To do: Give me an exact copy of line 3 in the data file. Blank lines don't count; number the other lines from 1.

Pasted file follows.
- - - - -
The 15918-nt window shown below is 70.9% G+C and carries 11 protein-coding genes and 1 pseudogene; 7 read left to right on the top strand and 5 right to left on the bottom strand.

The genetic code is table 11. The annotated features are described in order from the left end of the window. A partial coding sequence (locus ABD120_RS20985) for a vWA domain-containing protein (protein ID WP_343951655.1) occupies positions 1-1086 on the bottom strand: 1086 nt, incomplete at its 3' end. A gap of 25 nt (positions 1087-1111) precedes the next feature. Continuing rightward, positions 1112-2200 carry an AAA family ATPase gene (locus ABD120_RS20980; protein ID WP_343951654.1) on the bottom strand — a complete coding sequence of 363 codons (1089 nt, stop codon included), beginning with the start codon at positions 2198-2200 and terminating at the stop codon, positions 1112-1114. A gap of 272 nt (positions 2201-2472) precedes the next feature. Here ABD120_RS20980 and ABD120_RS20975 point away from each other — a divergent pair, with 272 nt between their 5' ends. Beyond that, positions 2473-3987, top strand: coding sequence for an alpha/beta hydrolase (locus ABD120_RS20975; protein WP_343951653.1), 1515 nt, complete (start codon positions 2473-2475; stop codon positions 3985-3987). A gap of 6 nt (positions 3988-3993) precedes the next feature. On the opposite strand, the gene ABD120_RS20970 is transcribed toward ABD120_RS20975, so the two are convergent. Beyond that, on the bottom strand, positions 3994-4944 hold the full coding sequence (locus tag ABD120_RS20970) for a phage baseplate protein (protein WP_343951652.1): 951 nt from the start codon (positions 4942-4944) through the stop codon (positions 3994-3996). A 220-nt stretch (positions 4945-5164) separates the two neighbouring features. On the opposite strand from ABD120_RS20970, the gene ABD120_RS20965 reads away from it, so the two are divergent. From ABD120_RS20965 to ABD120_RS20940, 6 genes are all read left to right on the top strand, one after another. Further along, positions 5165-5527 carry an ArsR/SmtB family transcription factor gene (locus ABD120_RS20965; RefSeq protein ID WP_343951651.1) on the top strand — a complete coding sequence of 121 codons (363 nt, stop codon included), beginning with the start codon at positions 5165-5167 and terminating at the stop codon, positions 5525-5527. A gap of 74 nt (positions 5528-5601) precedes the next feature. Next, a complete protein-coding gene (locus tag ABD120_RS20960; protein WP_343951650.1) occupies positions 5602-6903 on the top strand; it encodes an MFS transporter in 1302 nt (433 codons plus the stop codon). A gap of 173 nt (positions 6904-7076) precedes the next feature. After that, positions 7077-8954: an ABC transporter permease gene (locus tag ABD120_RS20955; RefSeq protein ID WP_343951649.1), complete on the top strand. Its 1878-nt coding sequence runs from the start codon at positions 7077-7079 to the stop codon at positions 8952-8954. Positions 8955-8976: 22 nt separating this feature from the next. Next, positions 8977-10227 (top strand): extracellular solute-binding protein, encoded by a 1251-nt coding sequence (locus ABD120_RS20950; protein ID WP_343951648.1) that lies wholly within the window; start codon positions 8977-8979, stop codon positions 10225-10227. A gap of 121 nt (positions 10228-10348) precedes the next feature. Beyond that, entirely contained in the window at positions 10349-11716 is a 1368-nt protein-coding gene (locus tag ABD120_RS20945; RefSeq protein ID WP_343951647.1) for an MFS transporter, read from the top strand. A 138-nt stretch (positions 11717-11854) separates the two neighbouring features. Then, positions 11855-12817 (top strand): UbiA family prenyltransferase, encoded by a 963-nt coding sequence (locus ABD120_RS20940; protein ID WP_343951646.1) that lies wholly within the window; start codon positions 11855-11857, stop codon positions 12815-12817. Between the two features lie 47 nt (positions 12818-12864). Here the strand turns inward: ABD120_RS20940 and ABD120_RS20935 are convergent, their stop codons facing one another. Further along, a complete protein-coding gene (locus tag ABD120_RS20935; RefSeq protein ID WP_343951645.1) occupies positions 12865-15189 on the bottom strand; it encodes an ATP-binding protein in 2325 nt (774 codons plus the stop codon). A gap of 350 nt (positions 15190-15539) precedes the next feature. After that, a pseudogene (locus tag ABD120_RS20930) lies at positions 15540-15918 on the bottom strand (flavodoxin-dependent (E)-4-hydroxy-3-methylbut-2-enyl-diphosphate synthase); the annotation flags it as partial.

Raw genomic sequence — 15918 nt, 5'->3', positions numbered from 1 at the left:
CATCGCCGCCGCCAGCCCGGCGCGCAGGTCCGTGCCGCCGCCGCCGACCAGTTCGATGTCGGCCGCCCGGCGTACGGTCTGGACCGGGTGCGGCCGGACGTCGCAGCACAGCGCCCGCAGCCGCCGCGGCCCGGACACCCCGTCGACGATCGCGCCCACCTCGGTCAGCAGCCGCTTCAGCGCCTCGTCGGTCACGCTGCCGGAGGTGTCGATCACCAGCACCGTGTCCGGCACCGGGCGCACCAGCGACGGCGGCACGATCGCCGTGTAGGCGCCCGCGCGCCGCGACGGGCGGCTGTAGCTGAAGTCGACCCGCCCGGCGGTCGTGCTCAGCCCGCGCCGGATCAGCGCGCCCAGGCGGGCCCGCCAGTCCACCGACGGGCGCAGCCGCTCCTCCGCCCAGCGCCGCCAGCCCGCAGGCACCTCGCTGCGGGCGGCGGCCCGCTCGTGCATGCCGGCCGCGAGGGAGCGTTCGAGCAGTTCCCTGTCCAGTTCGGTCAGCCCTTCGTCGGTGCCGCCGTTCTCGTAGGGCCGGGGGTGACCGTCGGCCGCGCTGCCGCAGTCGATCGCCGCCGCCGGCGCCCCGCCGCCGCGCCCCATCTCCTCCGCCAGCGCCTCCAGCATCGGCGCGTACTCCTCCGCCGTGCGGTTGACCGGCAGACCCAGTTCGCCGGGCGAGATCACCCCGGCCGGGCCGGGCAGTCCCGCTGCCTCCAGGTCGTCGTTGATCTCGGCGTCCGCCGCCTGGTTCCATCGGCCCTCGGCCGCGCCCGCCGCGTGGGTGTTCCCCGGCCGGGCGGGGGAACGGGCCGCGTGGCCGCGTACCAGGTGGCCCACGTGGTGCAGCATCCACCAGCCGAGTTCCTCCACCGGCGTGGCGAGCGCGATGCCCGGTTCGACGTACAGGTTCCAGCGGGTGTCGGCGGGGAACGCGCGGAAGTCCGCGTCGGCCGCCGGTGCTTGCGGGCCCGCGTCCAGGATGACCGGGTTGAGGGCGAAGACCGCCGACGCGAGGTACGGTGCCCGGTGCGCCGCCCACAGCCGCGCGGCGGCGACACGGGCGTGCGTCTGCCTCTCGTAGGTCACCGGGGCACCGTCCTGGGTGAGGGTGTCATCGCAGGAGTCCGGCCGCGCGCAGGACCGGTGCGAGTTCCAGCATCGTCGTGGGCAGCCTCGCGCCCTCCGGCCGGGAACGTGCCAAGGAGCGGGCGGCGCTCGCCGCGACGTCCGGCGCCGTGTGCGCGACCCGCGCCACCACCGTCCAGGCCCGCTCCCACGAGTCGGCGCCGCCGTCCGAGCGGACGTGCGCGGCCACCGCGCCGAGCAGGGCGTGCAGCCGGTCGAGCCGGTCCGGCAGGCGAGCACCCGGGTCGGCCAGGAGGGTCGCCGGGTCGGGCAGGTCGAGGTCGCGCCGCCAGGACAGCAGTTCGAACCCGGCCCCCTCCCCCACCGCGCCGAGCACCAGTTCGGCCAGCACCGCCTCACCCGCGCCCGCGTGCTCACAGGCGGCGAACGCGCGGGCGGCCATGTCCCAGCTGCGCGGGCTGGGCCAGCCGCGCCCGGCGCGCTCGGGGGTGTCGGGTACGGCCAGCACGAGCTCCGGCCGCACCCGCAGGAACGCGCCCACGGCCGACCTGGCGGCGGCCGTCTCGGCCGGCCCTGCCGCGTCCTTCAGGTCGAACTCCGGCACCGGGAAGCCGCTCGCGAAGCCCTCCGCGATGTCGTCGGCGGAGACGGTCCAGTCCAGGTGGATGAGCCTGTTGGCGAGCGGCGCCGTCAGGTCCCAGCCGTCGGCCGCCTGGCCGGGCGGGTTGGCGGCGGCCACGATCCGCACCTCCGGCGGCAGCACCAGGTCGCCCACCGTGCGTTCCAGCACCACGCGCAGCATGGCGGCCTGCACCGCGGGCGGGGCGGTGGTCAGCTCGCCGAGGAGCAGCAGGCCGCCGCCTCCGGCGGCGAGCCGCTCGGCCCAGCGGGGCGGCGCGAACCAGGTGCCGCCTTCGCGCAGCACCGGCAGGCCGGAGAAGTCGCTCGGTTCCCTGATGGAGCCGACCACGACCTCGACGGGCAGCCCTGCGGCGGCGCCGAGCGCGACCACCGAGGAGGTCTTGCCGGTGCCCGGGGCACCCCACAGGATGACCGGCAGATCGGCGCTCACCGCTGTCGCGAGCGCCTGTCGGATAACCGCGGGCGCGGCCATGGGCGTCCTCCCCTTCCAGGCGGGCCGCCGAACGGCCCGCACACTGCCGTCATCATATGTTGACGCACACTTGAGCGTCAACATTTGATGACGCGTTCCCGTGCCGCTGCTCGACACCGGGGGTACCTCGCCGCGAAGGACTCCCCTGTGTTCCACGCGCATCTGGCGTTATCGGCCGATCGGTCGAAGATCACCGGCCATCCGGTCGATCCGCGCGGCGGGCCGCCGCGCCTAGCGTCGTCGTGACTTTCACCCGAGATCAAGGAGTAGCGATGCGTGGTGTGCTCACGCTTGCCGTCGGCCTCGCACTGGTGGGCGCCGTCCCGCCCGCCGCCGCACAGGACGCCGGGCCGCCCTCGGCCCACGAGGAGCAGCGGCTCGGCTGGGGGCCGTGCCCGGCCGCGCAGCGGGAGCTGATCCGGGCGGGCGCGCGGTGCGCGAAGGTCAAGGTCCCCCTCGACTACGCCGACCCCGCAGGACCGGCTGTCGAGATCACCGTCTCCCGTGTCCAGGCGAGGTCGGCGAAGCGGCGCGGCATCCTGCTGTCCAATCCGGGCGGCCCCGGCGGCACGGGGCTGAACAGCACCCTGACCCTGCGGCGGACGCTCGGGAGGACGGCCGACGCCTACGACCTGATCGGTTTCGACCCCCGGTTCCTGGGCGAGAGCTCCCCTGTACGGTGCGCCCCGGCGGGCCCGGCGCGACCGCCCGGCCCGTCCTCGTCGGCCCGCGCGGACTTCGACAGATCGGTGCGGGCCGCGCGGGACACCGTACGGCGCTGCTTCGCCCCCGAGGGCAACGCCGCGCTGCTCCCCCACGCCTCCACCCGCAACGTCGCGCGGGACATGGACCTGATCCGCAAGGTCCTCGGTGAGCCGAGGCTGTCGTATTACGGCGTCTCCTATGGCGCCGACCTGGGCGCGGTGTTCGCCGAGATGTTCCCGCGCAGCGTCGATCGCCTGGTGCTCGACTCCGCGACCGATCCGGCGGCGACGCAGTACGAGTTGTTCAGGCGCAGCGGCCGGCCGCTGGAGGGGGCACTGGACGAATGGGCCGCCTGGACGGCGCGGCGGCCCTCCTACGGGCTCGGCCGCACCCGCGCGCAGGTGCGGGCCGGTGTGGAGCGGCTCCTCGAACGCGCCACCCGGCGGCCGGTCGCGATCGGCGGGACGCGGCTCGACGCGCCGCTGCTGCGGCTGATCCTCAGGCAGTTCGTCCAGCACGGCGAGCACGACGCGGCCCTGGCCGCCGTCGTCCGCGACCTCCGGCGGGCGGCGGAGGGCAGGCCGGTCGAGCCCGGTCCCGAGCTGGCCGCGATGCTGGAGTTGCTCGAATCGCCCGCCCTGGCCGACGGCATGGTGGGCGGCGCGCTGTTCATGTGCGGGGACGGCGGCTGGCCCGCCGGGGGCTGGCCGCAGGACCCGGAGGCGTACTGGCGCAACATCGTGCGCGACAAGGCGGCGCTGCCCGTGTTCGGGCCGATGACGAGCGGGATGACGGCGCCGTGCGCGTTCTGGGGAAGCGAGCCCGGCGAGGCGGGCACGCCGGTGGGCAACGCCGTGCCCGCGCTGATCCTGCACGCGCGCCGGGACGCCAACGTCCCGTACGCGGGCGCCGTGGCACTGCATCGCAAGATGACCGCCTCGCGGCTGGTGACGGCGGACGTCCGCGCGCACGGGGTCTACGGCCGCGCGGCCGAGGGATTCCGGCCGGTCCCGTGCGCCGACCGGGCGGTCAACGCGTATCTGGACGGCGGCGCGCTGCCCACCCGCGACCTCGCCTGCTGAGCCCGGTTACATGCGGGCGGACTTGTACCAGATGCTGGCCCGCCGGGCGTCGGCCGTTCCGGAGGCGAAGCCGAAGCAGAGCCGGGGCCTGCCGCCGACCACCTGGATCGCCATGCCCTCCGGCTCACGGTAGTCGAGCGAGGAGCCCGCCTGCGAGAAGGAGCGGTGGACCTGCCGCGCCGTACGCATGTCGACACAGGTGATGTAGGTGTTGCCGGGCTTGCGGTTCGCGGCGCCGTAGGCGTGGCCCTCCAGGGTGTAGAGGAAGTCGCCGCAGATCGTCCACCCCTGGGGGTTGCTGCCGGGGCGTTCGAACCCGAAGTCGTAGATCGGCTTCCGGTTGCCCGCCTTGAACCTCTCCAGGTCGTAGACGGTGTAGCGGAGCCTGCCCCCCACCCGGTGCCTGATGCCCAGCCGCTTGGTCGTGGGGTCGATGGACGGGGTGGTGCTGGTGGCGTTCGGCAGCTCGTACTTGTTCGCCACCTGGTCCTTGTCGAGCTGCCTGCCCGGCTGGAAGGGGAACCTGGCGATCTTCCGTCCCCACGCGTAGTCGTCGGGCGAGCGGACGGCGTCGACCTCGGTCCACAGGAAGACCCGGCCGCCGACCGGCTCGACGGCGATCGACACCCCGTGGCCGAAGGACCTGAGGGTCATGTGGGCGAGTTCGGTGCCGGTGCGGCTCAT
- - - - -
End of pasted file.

Raw genomic sequence — 15918 nt, 5'->3', positions numbered from 1 at the left: